Kimbra Lee Johnson caught the world’s attention when her duo with Gotye, “Somebody I Used to Know,” climbed the music charts all the way to No. 1 on the Billboard Hot 100 in 2012.

Creating music that seems like a collage of different genres and sounds, she is a fresh artist that is far from the almost uniform pop singers of today. One YouTube user summed up her unique sound in the comments section of her “Settle Down” music video: “This music is so.... weird? I'm not saying i dont like it, its... like nothing I've herd b4?”

Two years since her debut Vows, Kimbra released a new album titled The Golden Echo. In a phone interview with the New Zealand native, Campus Circle learned that the album was her moment for imagination. “I feel like on this record, I went to a little portal of experimentation and really kind of went back to my inner child and tried to create a similar place of excitement,” said Kimbra.

But beyond that excitement, her vision for the album is to tell the story of the light and dark experiences we all have on the human journey. “It starts in a place of nostalgia,” she explained. “It gets quite dark towards the middle and kind of finishes in a place of transcendence.”

Kimbra delves a lot deeper with her story through the record's name. One day, while dreaming, the title came to her. “I was lying in bed, and I felt these words ‘golden echo’ just go around and around.”

When she looked into the words, she realized that they were actually the name of a flower, the Narcissus Golden Echo. The title also comes from the name of a poem.

“There’s references in the imagery [of the music] to the story of Narcissus, which is the idea of someone living with constant projections of the self everywhere around them,” she said. “It means the idea of being called outward to listen deeper to the world around you. You can’t hear an echo unless you’re very quiet and unless you listen for it.”

Through a lot more experimentation under the wing of producer Rich Costey (Vampire Weekend, Phantogram, etc.), Kimbra described The Golden Echo as a lot more technical, denser and three-dimensional than Vows. “The palate of sounds is more varied,” she said. “I like to think that when you put your headphones on, it really does explode all around you.”

One of the genres she experimented with was future soul. Influenced by artists such as Bilal and Flying Lotus’ right hand man Thundercat, who are both featured on the album, Kimbra wanted to create songs that fused R&B with indie music. She also noted that her new music has a lot more emphasis on heavier rhythms, especially in her collaborations with Mini Mansions and Michael Shuman from Queens of the Stone Age.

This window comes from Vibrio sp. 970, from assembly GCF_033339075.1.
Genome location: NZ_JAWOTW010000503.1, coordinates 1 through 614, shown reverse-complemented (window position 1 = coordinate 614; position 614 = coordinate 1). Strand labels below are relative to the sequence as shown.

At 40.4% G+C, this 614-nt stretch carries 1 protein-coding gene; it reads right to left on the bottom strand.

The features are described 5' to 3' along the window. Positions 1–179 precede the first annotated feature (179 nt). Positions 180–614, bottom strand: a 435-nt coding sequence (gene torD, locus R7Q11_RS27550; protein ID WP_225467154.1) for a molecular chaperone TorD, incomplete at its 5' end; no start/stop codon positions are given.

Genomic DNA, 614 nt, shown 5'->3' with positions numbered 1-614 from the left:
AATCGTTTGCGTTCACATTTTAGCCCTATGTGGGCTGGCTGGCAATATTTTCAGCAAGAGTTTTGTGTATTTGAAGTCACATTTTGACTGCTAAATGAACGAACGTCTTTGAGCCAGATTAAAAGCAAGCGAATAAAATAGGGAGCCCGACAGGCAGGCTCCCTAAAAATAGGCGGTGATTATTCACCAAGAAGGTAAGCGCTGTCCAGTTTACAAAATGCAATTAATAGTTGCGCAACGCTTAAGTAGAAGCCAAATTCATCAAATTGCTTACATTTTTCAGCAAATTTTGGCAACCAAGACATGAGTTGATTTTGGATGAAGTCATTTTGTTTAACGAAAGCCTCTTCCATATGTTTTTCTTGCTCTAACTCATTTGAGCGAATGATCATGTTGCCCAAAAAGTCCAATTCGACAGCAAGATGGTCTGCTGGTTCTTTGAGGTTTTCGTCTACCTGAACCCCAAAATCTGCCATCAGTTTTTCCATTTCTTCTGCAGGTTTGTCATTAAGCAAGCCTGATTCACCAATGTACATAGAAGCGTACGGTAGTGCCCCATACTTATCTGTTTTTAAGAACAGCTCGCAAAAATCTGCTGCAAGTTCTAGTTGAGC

When asked about how she writes music, Kimbra said that her songwriting all starts with sound; she first becomes inspired by a drumbeat and then accompanies it with melodies. When the music allows her to see a visual world, Kimbra writes lyrics that go along with the imagery she imagines.

“If it makes me think of an uncertain situation, I feel cold when I listen to the music,” she said. “I see, like, silvers and blues, and I guess a situation where there’s maybe barren trees.”

Although she doesn’t necessary draw the visual world she envisions, she brings out some of that imagery and enhances her music through experimental fashion. While the songstress does admit she sometimes likes to experiment with fashion in her day-to-day life, the outfits shown in her videos and on stage are meant to help tell the story of her music.

In her “Miracles” music video, Kimbra walks through New York's streets in an eccentric, glittery red dress. Matching red combat boots, red lipstick and red nails complete her getup. By walking around in this unique outfit, she means to inject the surreal into everyday life and connect her outfit to a miracle. “The idea of a miracle is something that can be seen quite commonplace, then it seemingly becomes transcendent into something beautiful,” she said.

Kimbra believes she grew a lot more as an artist while recording The Golden Echo. She learned more about producing beats and how to make sounds that change the way the listener feels. But, beyond the technicalities and most importantly, she figured out how to have more faith in herself.

“I think I learned to be more fearless on this album. I didn’t censor myself on things. I went where I felt excited, and I made an album completely from the heart.”

The Golden Voice
is now available on iTunes and in select stores. Kimbra will be performing at the Roxy Theatre in Los Angeles on Oct. 23, 2014.